Tiny bubbles

Last summer, my parents acquired a large bottle of bubbles. They thought this might be a source of entertainment for the grandchildren when they came to visit. My two nieces enjoyed using the wand to make bubbles, but, as with many new objects, Philip was scared. Therefore, we decided to keep the battery-powered bubble-maker given to Philip by a friend of Peter’s in its packaging.

Last Saturday, Peter and I were looking for push pins to hang up something. This sent us into the attic, a hot, stuffy place we had been avoiding since we moved in. Due to mild temperatures, it was actually pleasant enough up there that morning to do some sorting. The whole family went upstairs including Philip for the first time. He was nervous as he climbed the stairs, but with Mommy guiding from behind and Daddy at the top to greet him, Philip made his way.

Once we were up there, Philip was quite thrilled to discover objects that he recognized: his red rocking chair stashed there so he can’t climb on it and his mobile. He began to play with both, but soon realized that Mommy & Daddy were playing with boxes. He came over to investigate each one.

We never did find the push pins, but we did sort through four boxes. And we found the still unopened package with the bubble wand. We took this downstairs and opened it in the afternoon. At first, Philip was more interested in the packaging. Then, he was a tiny bit scared by the whir of the motor and appearance of bubbles. Each time we reloaded the wand and pushed the button, he moved further away from us until he was soon on the opposite side of the living.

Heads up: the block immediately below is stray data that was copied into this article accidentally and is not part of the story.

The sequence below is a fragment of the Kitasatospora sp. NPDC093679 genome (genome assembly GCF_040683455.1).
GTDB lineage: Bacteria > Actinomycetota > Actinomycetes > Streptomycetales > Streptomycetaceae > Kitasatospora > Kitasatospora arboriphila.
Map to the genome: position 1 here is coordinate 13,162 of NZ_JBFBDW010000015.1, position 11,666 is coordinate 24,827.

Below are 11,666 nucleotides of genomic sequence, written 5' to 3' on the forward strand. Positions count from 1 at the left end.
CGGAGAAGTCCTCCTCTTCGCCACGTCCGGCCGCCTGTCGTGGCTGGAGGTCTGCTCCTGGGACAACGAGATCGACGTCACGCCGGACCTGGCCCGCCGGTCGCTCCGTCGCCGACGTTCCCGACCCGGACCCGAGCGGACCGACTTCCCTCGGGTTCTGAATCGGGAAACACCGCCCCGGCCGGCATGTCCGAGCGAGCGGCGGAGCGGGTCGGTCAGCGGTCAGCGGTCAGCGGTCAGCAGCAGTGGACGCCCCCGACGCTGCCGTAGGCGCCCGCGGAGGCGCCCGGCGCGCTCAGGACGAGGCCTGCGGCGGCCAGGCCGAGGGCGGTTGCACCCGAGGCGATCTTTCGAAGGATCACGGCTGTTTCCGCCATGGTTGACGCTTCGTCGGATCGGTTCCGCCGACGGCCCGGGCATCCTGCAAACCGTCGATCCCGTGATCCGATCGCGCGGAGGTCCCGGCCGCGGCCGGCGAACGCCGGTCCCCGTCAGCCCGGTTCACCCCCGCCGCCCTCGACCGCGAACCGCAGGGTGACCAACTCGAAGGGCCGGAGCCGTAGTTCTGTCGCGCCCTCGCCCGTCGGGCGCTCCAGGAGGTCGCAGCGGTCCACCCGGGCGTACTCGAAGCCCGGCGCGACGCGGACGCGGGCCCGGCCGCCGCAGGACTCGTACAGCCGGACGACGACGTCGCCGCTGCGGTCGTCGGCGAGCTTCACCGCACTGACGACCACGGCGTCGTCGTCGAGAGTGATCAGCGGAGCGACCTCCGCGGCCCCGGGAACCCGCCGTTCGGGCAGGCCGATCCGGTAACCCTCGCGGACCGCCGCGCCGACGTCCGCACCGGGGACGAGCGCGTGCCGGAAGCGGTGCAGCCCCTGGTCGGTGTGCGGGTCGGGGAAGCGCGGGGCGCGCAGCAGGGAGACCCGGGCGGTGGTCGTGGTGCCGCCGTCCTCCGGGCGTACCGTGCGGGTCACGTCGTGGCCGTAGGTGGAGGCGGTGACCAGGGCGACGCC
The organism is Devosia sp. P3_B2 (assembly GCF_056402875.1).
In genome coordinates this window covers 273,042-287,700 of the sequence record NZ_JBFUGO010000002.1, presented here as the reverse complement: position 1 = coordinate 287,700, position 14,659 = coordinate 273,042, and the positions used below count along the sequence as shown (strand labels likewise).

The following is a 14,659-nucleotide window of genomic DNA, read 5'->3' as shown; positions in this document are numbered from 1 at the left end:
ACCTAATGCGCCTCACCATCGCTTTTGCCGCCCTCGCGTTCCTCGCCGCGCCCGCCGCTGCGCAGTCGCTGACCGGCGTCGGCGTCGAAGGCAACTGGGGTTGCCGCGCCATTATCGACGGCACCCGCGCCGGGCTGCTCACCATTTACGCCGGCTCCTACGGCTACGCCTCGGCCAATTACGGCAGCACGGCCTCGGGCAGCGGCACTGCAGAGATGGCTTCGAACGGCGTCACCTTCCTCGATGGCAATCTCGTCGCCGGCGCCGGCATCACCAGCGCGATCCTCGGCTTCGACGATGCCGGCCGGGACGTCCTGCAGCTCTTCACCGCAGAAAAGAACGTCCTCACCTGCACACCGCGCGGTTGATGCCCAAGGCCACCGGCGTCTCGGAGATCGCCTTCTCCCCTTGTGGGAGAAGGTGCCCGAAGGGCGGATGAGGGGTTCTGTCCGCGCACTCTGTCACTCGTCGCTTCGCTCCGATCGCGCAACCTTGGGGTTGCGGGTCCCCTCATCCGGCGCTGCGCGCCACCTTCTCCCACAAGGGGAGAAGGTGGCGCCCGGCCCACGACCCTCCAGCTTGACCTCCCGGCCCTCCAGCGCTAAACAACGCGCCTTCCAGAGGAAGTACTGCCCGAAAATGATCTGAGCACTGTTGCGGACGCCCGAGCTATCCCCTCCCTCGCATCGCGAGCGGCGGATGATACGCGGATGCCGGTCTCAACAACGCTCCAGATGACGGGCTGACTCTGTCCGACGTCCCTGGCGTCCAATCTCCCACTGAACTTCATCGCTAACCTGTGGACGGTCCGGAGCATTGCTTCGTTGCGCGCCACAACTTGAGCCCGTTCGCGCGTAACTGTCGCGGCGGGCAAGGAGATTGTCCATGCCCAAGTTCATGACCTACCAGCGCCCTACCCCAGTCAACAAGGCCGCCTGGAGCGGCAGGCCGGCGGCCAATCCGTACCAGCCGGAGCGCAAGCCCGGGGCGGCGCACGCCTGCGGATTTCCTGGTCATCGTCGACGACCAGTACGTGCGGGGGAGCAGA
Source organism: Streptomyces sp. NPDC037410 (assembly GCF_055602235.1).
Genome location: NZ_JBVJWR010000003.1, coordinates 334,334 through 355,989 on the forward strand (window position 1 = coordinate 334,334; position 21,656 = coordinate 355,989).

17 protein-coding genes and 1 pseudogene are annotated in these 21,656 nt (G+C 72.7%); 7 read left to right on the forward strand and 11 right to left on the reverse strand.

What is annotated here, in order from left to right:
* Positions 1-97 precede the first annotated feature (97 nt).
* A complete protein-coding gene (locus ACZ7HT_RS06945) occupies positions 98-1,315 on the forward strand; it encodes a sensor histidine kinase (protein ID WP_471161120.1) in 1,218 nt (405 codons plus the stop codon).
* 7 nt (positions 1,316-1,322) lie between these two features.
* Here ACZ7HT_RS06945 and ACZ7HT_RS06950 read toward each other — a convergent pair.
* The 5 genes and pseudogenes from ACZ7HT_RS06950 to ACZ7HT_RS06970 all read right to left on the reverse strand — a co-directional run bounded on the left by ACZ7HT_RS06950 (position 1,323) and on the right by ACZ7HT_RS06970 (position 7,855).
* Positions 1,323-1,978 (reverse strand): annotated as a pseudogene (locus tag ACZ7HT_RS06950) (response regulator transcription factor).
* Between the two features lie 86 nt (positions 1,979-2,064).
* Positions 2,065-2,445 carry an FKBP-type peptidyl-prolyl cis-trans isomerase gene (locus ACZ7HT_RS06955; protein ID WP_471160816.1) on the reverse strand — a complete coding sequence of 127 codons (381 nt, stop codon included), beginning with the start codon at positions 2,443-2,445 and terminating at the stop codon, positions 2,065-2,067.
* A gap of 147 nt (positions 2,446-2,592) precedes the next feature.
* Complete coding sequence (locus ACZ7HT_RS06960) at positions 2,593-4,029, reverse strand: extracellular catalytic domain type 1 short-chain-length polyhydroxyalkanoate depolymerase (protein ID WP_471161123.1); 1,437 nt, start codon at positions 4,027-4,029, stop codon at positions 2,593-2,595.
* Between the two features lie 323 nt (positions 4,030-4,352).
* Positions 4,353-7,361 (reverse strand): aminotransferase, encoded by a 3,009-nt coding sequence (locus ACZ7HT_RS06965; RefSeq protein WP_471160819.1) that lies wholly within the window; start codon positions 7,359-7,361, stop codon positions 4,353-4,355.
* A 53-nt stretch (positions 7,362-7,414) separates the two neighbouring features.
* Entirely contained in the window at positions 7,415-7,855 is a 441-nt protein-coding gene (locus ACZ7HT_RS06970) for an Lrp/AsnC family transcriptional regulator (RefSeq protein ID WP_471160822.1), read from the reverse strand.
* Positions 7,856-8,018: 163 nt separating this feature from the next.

Gradually, though, he became braver and moved closer. He would scrunch his nose each time he heard the whirr, but he eventually was chasing bubbles with his buddy Roscoe. He even came over to guide my hand into the liquid so I would reload the wand faster.

I had stashed the bubbles on the kitchen counter, but he could spot them up there unless I pushed them behind the microwave. Last night, he kept going into the kitchen to peer expectantly up at the counter. I decided to get the bubbles out. This time, there was no fear. He laughed and played with the bubbles until the reservoir ran. Of course, then he cried when I put them away.

Pulling a post from the archives for the yeah write #176 weekend moonshine grid. Aren’t you just bubbling with excitement?

4 thoughts on “Tiny bubbles

  1. There is something so amazing and beautiful about children and bubbles. I know a gal who did her Master’s project in Early Childhood Education on bubbles. They are timeless.


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